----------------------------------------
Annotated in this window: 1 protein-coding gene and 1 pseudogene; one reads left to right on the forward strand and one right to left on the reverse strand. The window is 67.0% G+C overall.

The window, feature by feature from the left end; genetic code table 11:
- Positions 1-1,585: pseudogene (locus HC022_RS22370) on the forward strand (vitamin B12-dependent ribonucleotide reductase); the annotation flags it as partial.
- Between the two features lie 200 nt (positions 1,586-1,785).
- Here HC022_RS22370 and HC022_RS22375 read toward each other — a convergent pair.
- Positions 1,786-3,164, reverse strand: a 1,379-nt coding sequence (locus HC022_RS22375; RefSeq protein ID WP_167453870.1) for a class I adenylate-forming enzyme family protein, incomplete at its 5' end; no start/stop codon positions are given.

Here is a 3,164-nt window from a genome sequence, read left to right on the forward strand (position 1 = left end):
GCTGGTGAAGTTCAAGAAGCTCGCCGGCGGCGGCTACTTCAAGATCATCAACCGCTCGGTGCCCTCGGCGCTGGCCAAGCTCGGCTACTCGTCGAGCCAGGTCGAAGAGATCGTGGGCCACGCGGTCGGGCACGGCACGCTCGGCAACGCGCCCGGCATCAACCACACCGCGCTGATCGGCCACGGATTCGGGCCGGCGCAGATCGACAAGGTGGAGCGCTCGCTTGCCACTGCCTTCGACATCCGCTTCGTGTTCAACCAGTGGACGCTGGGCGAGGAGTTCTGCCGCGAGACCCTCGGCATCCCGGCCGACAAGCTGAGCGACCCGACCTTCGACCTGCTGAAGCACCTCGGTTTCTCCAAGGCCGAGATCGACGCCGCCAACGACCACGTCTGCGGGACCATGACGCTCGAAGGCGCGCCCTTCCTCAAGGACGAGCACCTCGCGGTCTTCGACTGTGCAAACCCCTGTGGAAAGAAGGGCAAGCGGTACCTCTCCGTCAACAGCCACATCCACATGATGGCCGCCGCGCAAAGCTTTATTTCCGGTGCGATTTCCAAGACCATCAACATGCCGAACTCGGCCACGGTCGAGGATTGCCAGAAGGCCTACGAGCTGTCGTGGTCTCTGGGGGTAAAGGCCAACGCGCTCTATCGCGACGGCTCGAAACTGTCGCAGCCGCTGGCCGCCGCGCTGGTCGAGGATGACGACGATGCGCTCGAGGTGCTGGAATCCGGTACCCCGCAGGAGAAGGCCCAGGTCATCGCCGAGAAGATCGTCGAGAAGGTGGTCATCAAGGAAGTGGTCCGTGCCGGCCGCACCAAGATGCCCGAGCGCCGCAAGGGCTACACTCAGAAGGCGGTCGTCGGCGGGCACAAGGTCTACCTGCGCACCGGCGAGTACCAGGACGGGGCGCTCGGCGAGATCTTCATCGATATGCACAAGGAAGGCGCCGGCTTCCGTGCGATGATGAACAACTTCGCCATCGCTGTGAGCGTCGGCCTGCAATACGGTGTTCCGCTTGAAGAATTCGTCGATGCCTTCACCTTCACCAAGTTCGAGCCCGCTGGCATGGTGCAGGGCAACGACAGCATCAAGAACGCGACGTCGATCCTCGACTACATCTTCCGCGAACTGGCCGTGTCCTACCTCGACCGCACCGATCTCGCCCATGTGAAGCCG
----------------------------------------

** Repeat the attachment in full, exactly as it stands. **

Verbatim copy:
Annotated in this window: 1 protein-coding gene and 1 pseudogene; one reads left to right on the forward strand and one right to left on the reverse strand. The window is 67.0% G+C overall.

The window, feature by feature from the left end; genetic code table 11:
- Positions 1-1,585: pseudogene (locus HC022_RS22370) on the forward strand (vitamin B12-dependent ribonucleotide reductase); the annotation flags it as partial.
- Between the two features lie 200 nt (positions 1,586-1,785).
- Here HC022_RS22370 and HC022_RS22375 read toward each other — a convergent pair.
- Positions 1,786-3,164, reverse strand: a 1,379-nt coding sequence (locus HC022_RS22375; RefSeq protein ID WP_167453870.1) for a class I adenylate-forming enzyme family protein, incomplete at its 5' end; no start/stop codon positions are given.

Here is a 3,164-nt window from a genome sequence, read left to right on the forward strand (position 1 = left end):
GCTGGTGAAGTTCAAGAAGCTCGCCGGCGGCGGCTACTTCAAGATCATCAACCGCTCGGTGCCCTCGGCGCTGGCCAAGCTCGGCTACTCGTCGAGCCAGGTCGAAGAGATCGTGGGCCACGCGGTCGGGCACGGCACGCTCGGCAACGCGCCCGGCATCAACCACACCGCGCTGATCGGCCACGGATTCGGGCCGGCGCAGATCGACAAGGTGGAGCGCTCGCTTGCCACTGCCTTCGACATCCGCTTCGTGTTCAACCAGTGGACGCTGGGCGAGGAGTTCTGCCGCGAGACCCTCGGCATCCCGGCCGACAAGCTGAGCGACCCGACCTTCGACCTGCTGAAGCACCTCGGTTTCTCCAAGGCCGAGATCGACGCCGCCAACGACCACGTCTGCGGGACCATGACGCTCGAAGGCGCGCCCTTCCTCAAGGACGAGCACCTCGCGGTCTTCGACTGTGCAAACCCCTGTGGAAAGAAGGGCAAGCGGTACCTCTCCGTCAACAGCCACATCCACATGATGGCCGCCGCGCAAAGCTTTATTTCCGGTGCGATTTCCAAGACCATCAACATGCCGAACTCGGCCACGGTCGAGGATTGCCAGAAGGCCTACGAGCTGTCGTGGTCTCTGGGGGTAAAGGCCAACGCGCTCTATCGCGACGGCTCGAAACTGTCGCAGCCGCTGGCCGCCGCGCTGGTCGAGGATGACGACGATGCGCTCGAGGTGCTGGAATCCGGTACCCCGCAGGAGAAGGCCCAGGTCATCGCCGAGAAGATCGTCGAGAAGGTGGTCATCAAGGAAGTGGTCCGTGCCGGCCGCACCAAGATGCCCGAGCGCCGCAAGGGCTACACTCAGAAGGCGGTCGTCGGCGGGCACAAGGTCTACCTGCGCACCGGCGAGTACCAGGACGGGGCGCTCGGCGAGATCTTCATCGATATGCACAAGGAAGGCGCCGGCTTCCGTGCGATGATGAACAACTTCGCCATCGCTGTGAGCGTCGGCCTGCAATACGGTGTTCCGCTTGAAGAATTCGTCGATGCCTTCACCTTCACCAAGTTCGAGCCCGCTGGCATGGTGCAGGGCAACGACAGCATCAAGAACGCGACGTCGATCCTCGACTACATCTTCCGCGAACTGGCCGTGTCCTACCTCGACCGCACCGATCTCGCCCATGTGAAGCCG